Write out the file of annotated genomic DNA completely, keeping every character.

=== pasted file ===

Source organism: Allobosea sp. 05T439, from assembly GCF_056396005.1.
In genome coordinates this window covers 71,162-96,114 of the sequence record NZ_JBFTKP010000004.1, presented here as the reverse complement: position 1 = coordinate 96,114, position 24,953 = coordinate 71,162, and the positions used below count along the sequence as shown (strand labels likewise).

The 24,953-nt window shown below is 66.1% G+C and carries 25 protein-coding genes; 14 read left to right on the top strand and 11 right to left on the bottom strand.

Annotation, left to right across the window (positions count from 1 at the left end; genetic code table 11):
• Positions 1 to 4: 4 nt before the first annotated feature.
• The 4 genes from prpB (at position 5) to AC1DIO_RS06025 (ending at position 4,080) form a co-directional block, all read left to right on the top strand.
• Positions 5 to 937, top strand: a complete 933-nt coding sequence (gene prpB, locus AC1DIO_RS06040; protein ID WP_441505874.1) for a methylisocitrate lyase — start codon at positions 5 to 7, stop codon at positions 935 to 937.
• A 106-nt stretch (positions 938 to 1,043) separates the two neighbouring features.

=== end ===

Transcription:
Source organism: Allobosea sp. 05T439, from assembly GCF_056396005.1.
In genome coordinates this window covers 71,162-96,114 of the sequence record NZ_JBFTKP010000004.1, presented here as the reverse complement: position 1 = coordinate 96,114, position 24,953 = coordinate 71,162, and the positions used below count along the sequence as shown (strand labels likewise).

The 24,953-nt window shown below is 66.1% G+C and carries 25 protein-coding genes; 14 read left to right on the top strand and 11 right to left on the bottom strand.

Annotation, left to right across the window (positions count from 1 at the left end; genetic code table 11):
• Positions 1 to 4: 4 nt before the first annotated feature.
• The 4 genes from prpB (at position 5) to AC1DIO_RS06025 (ending at position 4,080) form a co-directional block, all read left to right on the top strand.
• Positions 5 to 937, top strand: a complete 933-nt coding sequence (gene prpB, locus AC1DIO_RS06040; protein ID WP_441505874.1) for a methylisocitrate lyase — start codon at positions 5 to 7, stop codon at positions 935 to 937.
• A 106-nt stretch (positions 938 to 1,043) separates the two neighbouring features.